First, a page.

Can smoking cigarettes cause a heart arrhythmia?
I have been dealing with this problem for a few years now. Now that I think about it, my heart arrhythmia started around the time that I started smoking. Is there a connection?
This is a great question to discuss with your cardiologist. In general, cigarettes smoking cannot cause an arrhythmia, it can exacerbate (or make worse) an existing arrhythmia. Most arrhythmias occur because of abnormal connections in the heart's cellular electrical system. There are many different types of the arrhythmias. Most of them are due to abnormal electrical signals coming from the top of the heart called the atria. Cigarette smoking causes an increase in the release of catecholamines such as epinephrine and norepinephrine (known also as adrenaline). These hormones increase the excitability of the heart cells and make arrythmias more likely to surface. Smoking also increases your blood pressure which can lead to more heat disease which also is associated with heart arrhythmias. It is for these reasons that I urge (or more accurately beg) my patients with any type of arrhythmia to quit smoking for good. I suggest that you schedule an appointment with your cardiologist. You can discuss your heart arrhythmia and how it might be exacerbated by cigarette smoking. You should also discuss how you might be able to start the process of quitting smoking. Regardless of smoking's effects on your arrhythmia, quitting will be the best thing that you can do for your overall health. Good luck.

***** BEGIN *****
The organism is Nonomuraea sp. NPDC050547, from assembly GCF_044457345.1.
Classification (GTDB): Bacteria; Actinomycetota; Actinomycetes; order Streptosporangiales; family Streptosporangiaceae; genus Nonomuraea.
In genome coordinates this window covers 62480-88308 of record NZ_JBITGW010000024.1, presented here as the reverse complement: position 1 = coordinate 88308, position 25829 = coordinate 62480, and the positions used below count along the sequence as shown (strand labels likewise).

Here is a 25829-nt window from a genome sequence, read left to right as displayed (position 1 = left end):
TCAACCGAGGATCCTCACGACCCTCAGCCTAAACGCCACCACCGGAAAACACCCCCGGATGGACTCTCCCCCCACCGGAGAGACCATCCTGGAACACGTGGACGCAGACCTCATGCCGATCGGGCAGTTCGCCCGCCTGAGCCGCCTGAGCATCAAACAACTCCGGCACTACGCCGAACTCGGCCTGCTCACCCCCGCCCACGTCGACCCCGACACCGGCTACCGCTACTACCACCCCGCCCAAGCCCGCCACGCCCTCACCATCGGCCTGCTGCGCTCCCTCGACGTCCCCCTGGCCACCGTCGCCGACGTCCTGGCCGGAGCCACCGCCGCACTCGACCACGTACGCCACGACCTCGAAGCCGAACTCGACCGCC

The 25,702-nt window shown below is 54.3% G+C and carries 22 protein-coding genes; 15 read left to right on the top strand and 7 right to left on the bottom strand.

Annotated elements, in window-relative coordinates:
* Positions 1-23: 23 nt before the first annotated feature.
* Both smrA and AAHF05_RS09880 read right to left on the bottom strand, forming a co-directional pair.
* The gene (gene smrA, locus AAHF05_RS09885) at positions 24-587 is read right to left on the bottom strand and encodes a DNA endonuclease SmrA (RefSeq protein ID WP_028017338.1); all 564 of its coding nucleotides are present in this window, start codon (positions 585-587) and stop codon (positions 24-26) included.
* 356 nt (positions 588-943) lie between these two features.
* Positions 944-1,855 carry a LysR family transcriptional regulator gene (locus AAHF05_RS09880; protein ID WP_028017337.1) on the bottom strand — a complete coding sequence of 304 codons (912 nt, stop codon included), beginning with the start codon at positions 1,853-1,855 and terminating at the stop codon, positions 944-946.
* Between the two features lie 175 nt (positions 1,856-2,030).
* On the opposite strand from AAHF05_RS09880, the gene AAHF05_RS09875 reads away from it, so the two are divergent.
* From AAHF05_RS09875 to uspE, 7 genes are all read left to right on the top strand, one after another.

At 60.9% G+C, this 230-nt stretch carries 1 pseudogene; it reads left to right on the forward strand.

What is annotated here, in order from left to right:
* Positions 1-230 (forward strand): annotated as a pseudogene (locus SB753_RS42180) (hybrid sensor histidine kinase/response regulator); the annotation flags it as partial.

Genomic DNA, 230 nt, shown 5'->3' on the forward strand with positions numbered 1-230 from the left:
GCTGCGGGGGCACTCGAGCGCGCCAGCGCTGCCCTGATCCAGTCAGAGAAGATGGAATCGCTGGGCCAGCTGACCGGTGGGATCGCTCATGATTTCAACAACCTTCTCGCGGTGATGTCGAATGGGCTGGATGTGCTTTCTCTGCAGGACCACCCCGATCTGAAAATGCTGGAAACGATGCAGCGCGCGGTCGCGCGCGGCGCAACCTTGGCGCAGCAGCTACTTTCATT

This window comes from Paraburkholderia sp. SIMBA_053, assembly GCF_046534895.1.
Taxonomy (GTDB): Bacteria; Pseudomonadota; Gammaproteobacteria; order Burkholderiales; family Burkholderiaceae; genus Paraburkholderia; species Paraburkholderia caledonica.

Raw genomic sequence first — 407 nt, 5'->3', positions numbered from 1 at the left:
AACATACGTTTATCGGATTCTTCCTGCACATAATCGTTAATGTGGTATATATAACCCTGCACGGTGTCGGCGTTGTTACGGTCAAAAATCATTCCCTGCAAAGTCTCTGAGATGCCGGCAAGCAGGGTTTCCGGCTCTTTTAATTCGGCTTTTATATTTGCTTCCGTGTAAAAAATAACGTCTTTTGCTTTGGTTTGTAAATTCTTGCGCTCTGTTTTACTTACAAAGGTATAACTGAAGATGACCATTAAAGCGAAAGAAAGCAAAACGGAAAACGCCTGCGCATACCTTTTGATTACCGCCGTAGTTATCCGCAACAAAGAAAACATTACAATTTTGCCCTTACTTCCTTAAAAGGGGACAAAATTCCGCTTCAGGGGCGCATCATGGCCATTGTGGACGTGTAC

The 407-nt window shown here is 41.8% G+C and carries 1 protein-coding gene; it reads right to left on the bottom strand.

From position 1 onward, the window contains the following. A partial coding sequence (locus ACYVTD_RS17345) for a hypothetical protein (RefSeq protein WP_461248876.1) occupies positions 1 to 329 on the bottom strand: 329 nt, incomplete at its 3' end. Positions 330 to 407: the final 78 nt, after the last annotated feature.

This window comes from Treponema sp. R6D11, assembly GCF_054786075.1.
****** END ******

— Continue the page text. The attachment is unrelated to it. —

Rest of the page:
This answer is for general informational purposes only and is not a substitute for professional medical advice.
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